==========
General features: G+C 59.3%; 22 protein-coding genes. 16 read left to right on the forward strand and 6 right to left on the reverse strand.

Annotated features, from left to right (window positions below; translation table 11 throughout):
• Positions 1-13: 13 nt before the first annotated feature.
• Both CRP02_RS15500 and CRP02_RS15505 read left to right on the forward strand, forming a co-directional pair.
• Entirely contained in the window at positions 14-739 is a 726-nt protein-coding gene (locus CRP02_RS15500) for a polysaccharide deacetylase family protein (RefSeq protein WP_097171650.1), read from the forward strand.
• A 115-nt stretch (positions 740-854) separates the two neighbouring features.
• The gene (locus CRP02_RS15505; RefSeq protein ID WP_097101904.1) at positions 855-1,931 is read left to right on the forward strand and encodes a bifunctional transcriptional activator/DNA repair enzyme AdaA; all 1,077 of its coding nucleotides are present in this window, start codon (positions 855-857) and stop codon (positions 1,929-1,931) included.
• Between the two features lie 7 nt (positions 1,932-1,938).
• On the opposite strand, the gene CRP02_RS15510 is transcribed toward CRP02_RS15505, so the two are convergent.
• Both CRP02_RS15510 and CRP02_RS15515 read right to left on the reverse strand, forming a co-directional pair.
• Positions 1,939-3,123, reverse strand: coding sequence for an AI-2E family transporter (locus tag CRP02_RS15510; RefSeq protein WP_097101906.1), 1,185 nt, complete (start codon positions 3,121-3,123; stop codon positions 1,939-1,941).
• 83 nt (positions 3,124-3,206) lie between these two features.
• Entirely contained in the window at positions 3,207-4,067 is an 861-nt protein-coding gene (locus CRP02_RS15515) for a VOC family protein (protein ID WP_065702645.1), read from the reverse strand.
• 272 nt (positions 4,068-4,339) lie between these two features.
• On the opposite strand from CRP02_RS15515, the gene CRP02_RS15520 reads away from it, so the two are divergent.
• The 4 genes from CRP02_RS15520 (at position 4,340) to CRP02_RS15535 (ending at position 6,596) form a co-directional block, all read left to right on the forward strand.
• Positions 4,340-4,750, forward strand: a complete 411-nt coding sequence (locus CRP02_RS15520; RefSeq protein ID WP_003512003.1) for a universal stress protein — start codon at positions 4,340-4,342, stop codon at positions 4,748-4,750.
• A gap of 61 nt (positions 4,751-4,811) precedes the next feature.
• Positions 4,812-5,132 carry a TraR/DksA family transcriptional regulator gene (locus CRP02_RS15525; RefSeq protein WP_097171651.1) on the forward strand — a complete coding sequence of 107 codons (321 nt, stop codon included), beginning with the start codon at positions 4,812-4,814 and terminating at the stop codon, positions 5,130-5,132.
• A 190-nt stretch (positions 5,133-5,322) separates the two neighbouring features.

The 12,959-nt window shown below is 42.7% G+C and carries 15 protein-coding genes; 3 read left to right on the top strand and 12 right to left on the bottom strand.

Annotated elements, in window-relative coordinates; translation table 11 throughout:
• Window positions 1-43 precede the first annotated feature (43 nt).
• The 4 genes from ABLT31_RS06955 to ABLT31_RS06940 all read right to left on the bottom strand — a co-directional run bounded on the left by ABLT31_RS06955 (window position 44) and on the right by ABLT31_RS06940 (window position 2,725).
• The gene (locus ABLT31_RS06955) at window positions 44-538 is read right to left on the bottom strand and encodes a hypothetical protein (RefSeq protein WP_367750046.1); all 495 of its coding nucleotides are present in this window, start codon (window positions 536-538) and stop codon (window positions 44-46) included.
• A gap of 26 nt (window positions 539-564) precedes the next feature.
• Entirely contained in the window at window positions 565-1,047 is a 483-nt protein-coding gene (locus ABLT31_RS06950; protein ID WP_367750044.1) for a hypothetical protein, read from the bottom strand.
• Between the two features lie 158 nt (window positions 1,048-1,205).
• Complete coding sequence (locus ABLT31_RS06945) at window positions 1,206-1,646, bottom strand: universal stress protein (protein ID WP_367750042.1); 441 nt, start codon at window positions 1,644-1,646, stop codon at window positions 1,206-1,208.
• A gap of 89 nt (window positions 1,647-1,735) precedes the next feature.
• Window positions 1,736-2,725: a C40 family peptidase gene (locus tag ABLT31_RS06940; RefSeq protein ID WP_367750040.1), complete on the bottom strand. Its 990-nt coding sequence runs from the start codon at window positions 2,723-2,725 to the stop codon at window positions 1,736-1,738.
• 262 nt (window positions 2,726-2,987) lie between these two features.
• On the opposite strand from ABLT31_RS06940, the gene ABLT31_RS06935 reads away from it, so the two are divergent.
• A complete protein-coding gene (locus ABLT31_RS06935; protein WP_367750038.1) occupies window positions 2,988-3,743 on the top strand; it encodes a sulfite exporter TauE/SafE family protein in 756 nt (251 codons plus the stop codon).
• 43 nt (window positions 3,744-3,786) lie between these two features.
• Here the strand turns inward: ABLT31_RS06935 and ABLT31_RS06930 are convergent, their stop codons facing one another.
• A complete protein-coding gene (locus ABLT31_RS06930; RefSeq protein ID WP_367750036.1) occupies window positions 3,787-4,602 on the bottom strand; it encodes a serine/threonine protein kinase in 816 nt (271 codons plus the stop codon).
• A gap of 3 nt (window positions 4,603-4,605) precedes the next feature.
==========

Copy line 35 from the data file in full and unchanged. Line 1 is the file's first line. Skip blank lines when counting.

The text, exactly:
• 43 nt (window positions 3,744-3,786) lie between these two features.